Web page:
20 de Noviembre

The Centro Histórico

One of the best ways to take in Oaxaca is to simply walk around the historic center. It will seem like each street is more beautiful than the next, and, if you’re lucky, you’ll get to glimpse inside a pair of big wood doors, cracked open just a few feet, and see one of the many incredible homes. Start at the Zócolo and zigzag along the streets until you get just north of the Mercado Sánchez Pascuas.

The Best Shops in Oaxaca City

Oaxaca has some of the most beautiful artisanal goods in all of Mexico, including ceramics, decorated skulls and animal figures, intricately carved guajes and elaborate textiles. It’s also home to several bold contemporary designers. Here are a few of my favorite shops in Oaxaca City.

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La Plaza, artesanías de Oaxaca

This shop has all kinds of traditional artisanal goods, but it’s especially good for picking up ceramics from different regions of Oaxaca. There is also another store a few doors down that has a great ceramics selection. Hit up both!

Matamoros No 103

Silvia Suarez

Silvia Suarez is a Mexican designer who fuses contemporary aesthetics with traditional Oaxacan artisanal techniques to make gorgeous women’s clothing. Her shop is right next to the Santo Domingo church in the historic center.

A Gurrión 110

Los baúles de Juana Cata

This boutique has some of the most beautiful textiles I’ve ever seen, including shawls, dresses, scarves, tablecloths, and decorative wall hangings. The attention to detail, the quality of the material, and the use of color are exquisite. It’s run by Remigio Mestas Revilla, who works directly with artisans in various communities around Oaxaca to produce pieces for his shop.

403 Macedonio Alcala

San Bartolo, Coyotepec, & San Martín Tilcajete

If you have time, rent a car and take a day trip to a few towns outside of Oaxaca City that are famous for their artisanal goods. Go to San Bartolo Coyotepec for ceramics made from barro negro (black clay), Coyotepec for beautiful textiles, and San Martín Tilcajete for alebrijes––elaborately-painted animal figures of all sizes.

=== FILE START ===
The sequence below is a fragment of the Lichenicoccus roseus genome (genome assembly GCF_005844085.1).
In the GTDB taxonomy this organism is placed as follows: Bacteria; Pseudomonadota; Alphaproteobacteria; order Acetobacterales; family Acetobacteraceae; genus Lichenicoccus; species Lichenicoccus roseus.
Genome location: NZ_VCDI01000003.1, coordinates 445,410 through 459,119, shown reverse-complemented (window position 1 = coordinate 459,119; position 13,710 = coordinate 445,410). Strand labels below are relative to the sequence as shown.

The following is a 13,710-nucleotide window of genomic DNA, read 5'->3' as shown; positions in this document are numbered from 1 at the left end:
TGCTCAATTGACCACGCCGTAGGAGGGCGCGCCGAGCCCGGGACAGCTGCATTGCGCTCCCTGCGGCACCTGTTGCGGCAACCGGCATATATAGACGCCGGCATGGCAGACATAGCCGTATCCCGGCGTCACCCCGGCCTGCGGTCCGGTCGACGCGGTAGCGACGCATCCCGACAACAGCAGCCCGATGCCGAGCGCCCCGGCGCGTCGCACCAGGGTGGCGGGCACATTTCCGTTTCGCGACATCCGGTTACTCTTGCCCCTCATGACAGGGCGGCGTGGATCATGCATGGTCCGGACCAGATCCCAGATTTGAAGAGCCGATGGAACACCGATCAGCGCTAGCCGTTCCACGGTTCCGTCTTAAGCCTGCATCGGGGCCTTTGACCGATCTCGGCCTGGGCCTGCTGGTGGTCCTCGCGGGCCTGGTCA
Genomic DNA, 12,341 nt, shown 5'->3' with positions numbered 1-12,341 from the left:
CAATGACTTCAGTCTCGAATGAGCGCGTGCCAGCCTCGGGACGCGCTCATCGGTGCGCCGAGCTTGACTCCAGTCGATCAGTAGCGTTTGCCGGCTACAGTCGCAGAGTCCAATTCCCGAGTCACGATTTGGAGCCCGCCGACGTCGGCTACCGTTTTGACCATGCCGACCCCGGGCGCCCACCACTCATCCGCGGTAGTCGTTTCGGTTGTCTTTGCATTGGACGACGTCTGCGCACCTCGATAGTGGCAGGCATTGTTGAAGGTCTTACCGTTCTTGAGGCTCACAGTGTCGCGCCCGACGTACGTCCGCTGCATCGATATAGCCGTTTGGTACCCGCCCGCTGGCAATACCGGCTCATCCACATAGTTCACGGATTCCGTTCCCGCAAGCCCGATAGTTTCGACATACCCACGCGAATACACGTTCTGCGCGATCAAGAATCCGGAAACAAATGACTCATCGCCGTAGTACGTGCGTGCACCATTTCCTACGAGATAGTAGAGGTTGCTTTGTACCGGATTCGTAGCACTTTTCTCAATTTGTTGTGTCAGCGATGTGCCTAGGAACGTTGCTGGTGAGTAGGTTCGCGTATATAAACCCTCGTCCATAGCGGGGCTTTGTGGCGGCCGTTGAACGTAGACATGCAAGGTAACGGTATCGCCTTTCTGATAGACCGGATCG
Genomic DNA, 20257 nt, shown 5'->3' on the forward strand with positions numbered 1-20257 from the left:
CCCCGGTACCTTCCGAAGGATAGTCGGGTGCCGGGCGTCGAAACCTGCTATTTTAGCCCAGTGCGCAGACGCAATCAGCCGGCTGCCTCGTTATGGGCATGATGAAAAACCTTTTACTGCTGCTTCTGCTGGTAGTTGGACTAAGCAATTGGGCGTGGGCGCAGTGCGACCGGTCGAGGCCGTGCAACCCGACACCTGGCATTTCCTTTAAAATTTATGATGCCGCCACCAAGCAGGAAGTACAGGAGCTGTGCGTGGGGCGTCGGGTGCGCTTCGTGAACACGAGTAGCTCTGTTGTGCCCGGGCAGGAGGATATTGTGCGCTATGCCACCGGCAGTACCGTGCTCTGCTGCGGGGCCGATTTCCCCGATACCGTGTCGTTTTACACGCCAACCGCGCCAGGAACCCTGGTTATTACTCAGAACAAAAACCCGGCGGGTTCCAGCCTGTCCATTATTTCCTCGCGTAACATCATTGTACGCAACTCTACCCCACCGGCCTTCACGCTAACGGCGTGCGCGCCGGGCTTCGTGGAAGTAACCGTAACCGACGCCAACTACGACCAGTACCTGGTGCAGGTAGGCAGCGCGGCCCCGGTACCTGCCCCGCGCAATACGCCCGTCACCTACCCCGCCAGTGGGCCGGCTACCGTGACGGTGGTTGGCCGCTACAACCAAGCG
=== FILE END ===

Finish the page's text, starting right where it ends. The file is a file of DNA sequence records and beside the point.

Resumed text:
Colectivo 1050°

Colectivo 1050° is a design collective from Oaxaca that focuses on ceramics. You’ll likely drink mezcal out of their mezcal glasses at several of the local restaurants, including La Zandunga. They describe themselves as a group of designers, artists and artisans working together to make high-quality, unique and functional products. Here’s a list of the shops they currently sell in.

The Best Day Trips Around Oaxaca City

Centro de las Artes de San Agustín

If you can only pick one thing to do outside of Oaxaca City while you’re there, this should be it. This enormous old textile mill sits on top of a hill overlooking Oaxaca City. Nowadays, it serves as an arts center, with rotating art exhibitions, events and workshops. It offers incredible views the surrounding valleys and mountains. To get there, take a taxi from the center of Oaxaca City; it should cost you about $10-$15 USD and take about 40 minutes. You need at least an hour to see the mill.

Monte Albán

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Monte Albán is an enormous pre-columbian archeological site about 30 minutes driving outside of Oaxaca City. It rests on top of a mountain, offering sweeping views of everything below. You can climb on top of the pyramid structures to get an even more amazing view.

Hierve el Agua

As your car climbs the steep road leading to Hierve el Agua, you’ll see what appears to be a massive waterfall frozen to the side of the mountain. It’s actually a natural mineral formation accumulated from mineral-rich water flowing over the edge of the cliff for thousands of years.

At the top of the mountain, you’ll find people bathing in two hot springs with bright turquoise water, and some of the best views in all of Oaxaca.

You can rent a car and drive there yourself, or you can go with a guided tour group.